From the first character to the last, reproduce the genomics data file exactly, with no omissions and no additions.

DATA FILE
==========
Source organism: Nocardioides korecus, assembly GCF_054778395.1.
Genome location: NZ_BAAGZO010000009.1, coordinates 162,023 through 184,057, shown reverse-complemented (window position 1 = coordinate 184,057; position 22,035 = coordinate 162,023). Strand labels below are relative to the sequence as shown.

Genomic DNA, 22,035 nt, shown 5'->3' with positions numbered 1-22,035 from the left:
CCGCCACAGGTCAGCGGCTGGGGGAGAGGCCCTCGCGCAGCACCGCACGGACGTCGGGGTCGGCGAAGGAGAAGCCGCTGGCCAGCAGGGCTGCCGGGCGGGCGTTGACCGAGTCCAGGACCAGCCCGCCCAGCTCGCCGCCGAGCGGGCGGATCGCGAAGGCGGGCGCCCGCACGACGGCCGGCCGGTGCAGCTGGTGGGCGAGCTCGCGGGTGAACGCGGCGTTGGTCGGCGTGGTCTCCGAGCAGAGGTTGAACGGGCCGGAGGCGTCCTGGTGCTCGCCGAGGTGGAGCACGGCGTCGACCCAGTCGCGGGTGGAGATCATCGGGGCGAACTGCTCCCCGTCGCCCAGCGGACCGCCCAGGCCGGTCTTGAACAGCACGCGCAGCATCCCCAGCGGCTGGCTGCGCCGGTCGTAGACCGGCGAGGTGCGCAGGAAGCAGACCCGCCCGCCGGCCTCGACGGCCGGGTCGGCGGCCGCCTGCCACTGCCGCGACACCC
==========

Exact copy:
Source organism: Nocardioides korecus, assembly GCF_054778395.1.
Genome location: NZ_BAAGZO010000009.1, coordinates 162,023 through 184,057, shown reverse-complemented (window position 1 = coordinate 184,057; position 22,035 = coordinate 162,023). Strand labels below are relative to the sequence as shown.

Genomic DNA, 22,035 nt, shown 5'->3' with positions numbered 1-22,035 from the left:
CCGCCACAGGTCAGCGGCTGGGGGAGAGGCCCTCGCGCAGCACCGCACGGACGTCGGGGTCGGCGAAGGAGAAGCCGCTGGCCAGCAGGGCTGCCGGGCGGGCGTTGACCGAGTCCAGGACCAGCCCGCCCAGCTCGCCGCCGAGCGGGCGGATCGCGAAGGCGGGCGCCCGCACGACGGCCGGCCGGTGCAGCTGGTGGGCGAGCTCGCGGGTGAACGCGGCGTTGGTCGGCGTGGTCTCCGAGCAGAGGTTGAACGGGCCGGAGGCGTCCTGGTGCTCGCCGAGGTGGAGCACGGCGTCGACCCAGTCGCGGGTGGAGATCATCGGGGCGAACTGCTCCCCGTCGCCCAGCGGACCGCCCAGGCCGGTCTTGAACAGCACGCGCAGCATCCCCAGCGGCTGGCTGCGCCGGTCGTAGACCGGCGAGGTGCGCAGGAAGCAGACCCGCCCGCCGGCCTCGACGGCCGGGTCGGCGGCCGCCTGCCACTGCCGCGACACCC